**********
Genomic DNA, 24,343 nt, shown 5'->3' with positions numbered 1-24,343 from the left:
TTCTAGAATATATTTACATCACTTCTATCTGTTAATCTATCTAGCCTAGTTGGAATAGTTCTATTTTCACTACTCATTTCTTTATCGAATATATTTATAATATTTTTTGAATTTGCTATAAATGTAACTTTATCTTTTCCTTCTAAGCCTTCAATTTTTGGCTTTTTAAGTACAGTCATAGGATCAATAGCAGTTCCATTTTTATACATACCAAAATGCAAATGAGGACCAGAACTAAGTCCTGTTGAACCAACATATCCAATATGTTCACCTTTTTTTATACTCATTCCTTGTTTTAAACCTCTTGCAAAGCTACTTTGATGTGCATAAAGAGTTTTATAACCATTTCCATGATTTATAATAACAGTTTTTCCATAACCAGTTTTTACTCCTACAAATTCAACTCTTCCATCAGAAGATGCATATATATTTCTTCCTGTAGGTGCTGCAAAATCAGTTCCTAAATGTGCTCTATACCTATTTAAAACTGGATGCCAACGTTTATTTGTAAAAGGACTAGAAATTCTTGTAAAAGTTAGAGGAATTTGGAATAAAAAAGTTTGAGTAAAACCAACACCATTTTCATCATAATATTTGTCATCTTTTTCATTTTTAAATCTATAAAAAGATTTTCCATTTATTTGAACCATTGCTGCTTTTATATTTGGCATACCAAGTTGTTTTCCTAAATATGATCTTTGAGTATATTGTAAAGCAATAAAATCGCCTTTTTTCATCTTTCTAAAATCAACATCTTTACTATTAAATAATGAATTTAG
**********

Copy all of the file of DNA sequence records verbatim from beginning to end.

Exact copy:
Genomic DNA, 24,343 nt, shown 5'->3' with positions numbered 1-24,343 from the left:
TTCTAGAATATATTTACATCACTTCTATCTGTTAATCTATCTAGCCTAGTTGGAATAGTTCTATTTTCACTACTCATTTCTTTATCGAATATATTTATAATATTTTTTGAATTTGCTATAAATGTAACTTTATCTTTTCCTTCTAAGCCTTCAATTTTTGGCTTTTTAAGTACAGTCATAGGATCAATAGCAGTTCCATTTTTATACATACCAAAATGCAAATGAGGACCAGAACTAAGTCCTGTTGAACCAACATATCCAATATGTTCACCTTTTTTTATACTCATTCCTTGTTTTAAACCTCTTGCAAAGCTACTTTGATGTGCATAAAGAGTTTTATAACCATTTCCATGATTTATAATAACAGTTTTTCCATAACCAGTTTTTACTCCTACAAATTCAACTCTTCCATCAGAAGATGCATATATATTTCTTCCTGTAGGTGCTGCAAAATCAGTTCCTAAATGTGCTCTATACCTATTTAAAACTGGATGCCAACGTTTATTTGTAAAAGGACTAGAAATTCTTGTAAAAGTTAGAGGAATTTGGAATAAAAAAGTTTGAGTAAAACCAACACCATTTTCATCATAATATTTGTCATCTTTTTCATTTTTAAATCTATAAAAAGATTTTCCATTTATTTGAACCATTGCTGCTTTTATATTTGGCATACCAAGTTGTTTTCCTAAATATGATCTTTGAGTATATTGTAAAGCAATAAAATCGCCTTTTTTCATCTTTCTAAAATCAACATCTTTACTATTAAATAATGAATTTAG